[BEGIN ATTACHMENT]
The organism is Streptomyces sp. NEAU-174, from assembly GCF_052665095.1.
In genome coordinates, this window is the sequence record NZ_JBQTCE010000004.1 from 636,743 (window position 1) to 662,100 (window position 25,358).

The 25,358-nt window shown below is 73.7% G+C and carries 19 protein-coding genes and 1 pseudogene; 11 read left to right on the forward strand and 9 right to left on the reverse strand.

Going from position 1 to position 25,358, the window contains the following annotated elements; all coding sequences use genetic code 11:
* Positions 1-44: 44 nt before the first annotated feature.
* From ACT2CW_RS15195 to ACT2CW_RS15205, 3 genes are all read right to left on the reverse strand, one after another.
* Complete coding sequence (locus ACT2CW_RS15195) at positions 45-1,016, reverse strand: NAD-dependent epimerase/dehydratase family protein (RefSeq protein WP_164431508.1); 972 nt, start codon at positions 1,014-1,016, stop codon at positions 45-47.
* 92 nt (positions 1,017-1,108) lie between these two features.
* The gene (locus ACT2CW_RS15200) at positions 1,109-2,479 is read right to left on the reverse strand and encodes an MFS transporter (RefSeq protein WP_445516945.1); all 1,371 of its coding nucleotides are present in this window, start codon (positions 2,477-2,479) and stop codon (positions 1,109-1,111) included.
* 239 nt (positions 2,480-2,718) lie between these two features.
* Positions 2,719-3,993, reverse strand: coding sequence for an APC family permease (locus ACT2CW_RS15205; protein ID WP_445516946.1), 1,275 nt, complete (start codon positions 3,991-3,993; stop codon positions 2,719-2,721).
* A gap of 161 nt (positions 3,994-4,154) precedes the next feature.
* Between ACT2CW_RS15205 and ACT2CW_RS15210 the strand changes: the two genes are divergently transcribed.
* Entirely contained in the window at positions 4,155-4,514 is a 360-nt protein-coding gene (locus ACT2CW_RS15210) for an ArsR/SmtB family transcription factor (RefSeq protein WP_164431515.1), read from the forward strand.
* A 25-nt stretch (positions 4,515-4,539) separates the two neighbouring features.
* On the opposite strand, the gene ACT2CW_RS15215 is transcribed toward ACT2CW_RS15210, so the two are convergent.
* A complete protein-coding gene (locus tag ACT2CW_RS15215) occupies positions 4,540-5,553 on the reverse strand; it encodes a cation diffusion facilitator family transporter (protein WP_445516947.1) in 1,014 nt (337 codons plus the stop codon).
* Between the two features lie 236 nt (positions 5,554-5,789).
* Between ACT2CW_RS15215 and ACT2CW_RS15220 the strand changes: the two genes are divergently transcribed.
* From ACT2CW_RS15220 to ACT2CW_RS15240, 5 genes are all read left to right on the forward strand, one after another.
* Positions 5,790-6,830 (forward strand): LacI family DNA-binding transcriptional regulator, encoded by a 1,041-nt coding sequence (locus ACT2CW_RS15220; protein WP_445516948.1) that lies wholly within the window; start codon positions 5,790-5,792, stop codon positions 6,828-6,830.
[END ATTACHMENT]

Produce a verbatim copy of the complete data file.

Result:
The organism is Streptomyces sp. NEAU-174, from assembly GCF_052665095.1.
In genome coordinates, this window is the sequence record NZ_JBQTCE010000004.1 from 636,743 (window position 1) to 662,100 (window position 25,358).

The 25,358-nt window shown below is 73.7% G+C and carries 19 protein-coding genes and 1 pseudogene; 11 read left to right on the forward strand and 9 right to left on the reverse strand.

Going from position 1 to position 25,358, the window contains the following annotated elements; all coding sequences use genetic code 11:
* Positions 1-44: 44 nt before the first annotated feature.
* From ACT2CW_RS15195 to ACT2CW_RS15205, 3 genes are all read right to left on the reverse strand, one after another.
* Complete coding sequence (locus ACT2CW_RS15195) at positions 45-1,016, reverse strand: NAD-dependent epimerase/dehydratase family protein (RefSeq protein WP_164431508.1); 972 nt, start codon at positions 1,014-1,016, stop codon at positions 45-47.
* 92 nt (positions 1,017-1,108) lie between these two features.
* The gene (locus ACT2CW_RS15200) at positions 1,109-2,479 is read right to left on the reverse strand and encodes an MFS transporter (RefSeq protein WP_445516945.1); all 1,371 of its coding nucleotides are present in this window, start codon (positions 2,477-2,479) and stop codon (positions 1,109-1,111) included.
* 239 nt (positions 2,480-2,718) lie between these two features.
* Positions 2,719-3,993, reverse strand: coding sequence for an APC family permease (locus ACT2CW_RS15205; protein ID WP_445516946.1), 1,275 nt, complete (start codon positions 3,991-3,993; stop codon positions 2,719-2,721).
* A gap of 161 nt (positions 3,994-4,154) precedes the next feature.
* Between ACT2CW_RS15205 and ACT2CW_RS15210 the strand changes: the two genes are divergently transcribed.
* Entirely contained in the window at positions 4,155-4,514 is a 360-nt protein-coding gene (locus ACT2CW_RS15210) for an ArsR/SmtB family transcription factor (RefSeq protein WP_164431515.1), read from the forward strand.
* A 25-nt stretch (positions 4,515-4,539) separates the two neighbouring features.
* On the opposite strand, the gene ACT2CW_RS15215 is transcribed toward ACT2CW_RS15210, so the two are convergent.
* A complete protein-coding gene (locus tag ACT2CW_RS15215) occupies positions 4,540-5,553 on the reverse strand; it encodes a cation diffusion facilitator family transporter (protein WP_445516947.1) in 1,014 nt (337 codons plus the stop codon).
* Between the two features lie 236 nt (positions 5,554-5,789).
* Between ACT2CW_RS15215 and ACT2CW_RS15220 the strand changes: the two genes are divergently transcribed.
* From ACT2CW_RS15220 to ACT2CW_RS15240, 5 genes are all read left to right on the forward strand, one after another.
* Positions 5,790-6,830 (forward strand): LacI family DNA-binding transcriptional regulator, encoded by a 1,041-nt coding sequence (locus ACT2CW_RS15220; protein WP_445516948.1) that lies wholly within the window; start codon positions 5,790-5,792, stop codon positions 6,828-6,830.